Sam Dunn: 'Should I use my payout to cut my home loan?’

House Doctor


Question: I've had a redundancy payment of nearly £23,000 and want to use most of it to overpay on my mortgage of £134,000. Do I have to pay tax on this cash, and do you think it's wise to use it to reduce my home loan – or will I get penalised?

AQ, Redditch

Answer: First, a straightforward diagnosis: you've no worries about tax on your redundancy since the taxman allows any such payout up to £30,000 to stay free of its clutches.

But there's a second, rather more complicated issue: whether to whittle down your mortgage debt – and by how much – depends on many factors, the most pertinent of these being your personal finances' status quo.

Any decision on whether to overpay your mortgage or not raises bigger questions about your overall financial health and two worries in particular: do you have other more expensive debts and are you still unemployed?

"Although reducing debt is generally a good idea, if you have other financial commitments carrying higher interest rates than your mortgage, you should consider repaying these first," says Richard Morea of broker London & Country.

When you've credit card debts costing annual interest of 18 per cent, say, and an outstanding personal loan at 11 per cent, it can make a lot more financial sense to use spare cash to pay off these pricier debts rather than your home loan at just 4.5 per cent.

And while £23,000 will seem like a lot of money, it'll be quickly eaten up by your mortgage and other bills if you've yet to sort out another job – and could leave you horribly exposed, Morea warns.

"Even if you have no other debt, you need to consider whether the benefit of overpayment is significant enough to warrant the loss of access to this money, as it could be a financial backstop if you're unfortunate enough to remain unemployed for some time."

Few mortgages allow you to claw back overpayments if you later fall into financial difficulties, so it's absolutely vital to shore up your other finances before overpaying.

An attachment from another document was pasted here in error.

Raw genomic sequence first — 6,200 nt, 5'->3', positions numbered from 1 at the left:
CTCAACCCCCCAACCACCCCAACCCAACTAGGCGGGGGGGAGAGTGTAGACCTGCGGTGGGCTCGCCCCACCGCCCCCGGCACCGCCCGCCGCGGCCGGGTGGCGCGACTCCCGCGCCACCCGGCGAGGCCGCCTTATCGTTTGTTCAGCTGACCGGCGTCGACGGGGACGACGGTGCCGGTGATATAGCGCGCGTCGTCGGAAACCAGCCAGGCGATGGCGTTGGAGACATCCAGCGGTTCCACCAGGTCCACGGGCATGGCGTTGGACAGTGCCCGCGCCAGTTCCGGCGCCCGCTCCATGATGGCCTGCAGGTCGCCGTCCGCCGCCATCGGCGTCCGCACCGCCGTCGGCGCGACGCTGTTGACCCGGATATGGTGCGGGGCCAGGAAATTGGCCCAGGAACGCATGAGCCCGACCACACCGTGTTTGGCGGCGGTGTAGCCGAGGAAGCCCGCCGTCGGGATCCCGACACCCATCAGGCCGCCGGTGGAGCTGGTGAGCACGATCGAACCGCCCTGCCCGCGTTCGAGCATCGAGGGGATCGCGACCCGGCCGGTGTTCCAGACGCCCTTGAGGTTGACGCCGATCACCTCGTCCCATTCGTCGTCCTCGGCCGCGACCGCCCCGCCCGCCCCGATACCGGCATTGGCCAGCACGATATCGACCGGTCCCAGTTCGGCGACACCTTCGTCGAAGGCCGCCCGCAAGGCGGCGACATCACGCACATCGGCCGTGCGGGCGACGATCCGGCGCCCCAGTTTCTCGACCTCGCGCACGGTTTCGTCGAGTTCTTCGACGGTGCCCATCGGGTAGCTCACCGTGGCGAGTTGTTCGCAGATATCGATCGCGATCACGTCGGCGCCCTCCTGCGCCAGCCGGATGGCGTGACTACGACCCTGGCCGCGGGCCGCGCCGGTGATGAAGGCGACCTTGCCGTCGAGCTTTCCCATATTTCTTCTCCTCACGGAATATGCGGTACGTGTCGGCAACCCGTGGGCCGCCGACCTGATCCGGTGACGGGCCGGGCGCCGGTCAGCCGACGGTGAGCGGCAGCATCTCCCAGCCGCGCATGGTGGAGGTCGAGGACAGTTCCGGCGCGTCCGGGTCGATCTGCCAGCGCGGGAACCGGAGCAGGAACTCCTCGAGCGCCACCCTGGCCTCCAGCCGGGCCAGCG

But if you're confident to go ahead, you could slash your monthly repayments.

As a rule, most lenders let you overpay 10 per cent of the outstanding "capital" value of your mortgage each year – and so reduce your overall outstanding debt, interest and remaining monthly payments – without penalty, whether you overpay monthly or by lump sum.

It's become an increasingly popular move as a rock-bottom Bank base interest rate (kept at 0.5 per cent last week) has seen tracker and variable-rate mortgage rates falling in sync.

In turn, borrowers willing to keep paying the same repayment before base rate slid from 5 per cent in October 2008 to 0.5 per cent in March are effectively overpaying each month; HSBC has even written to 30,000 mortgage customers encouraging them to do so.

But watch out for a nasty trap, warns Andy Montlake of broker Coreco: "Once you've double-checked that your lender lets you overpay by up to 10 per cent – and many do – see whether interest on your mortgage is calculated daily, monthly or annually."

This might seem like a small point, he adds, but it can have a big impact.

"If it is worked out annually, then you can end up paying down a sum now but not see the benefit in monthly payments until the end of the year." Worse, you'd lose out on savings interest that you could have earned elsewhere.

However, if interest is calculated daily, then you will see an almost immediate difference in repayments; if "monthly", make sure you time it in the fourth week for maximum effect.

To be sure, ask your lender to tell you the optimum time to make an overpayment.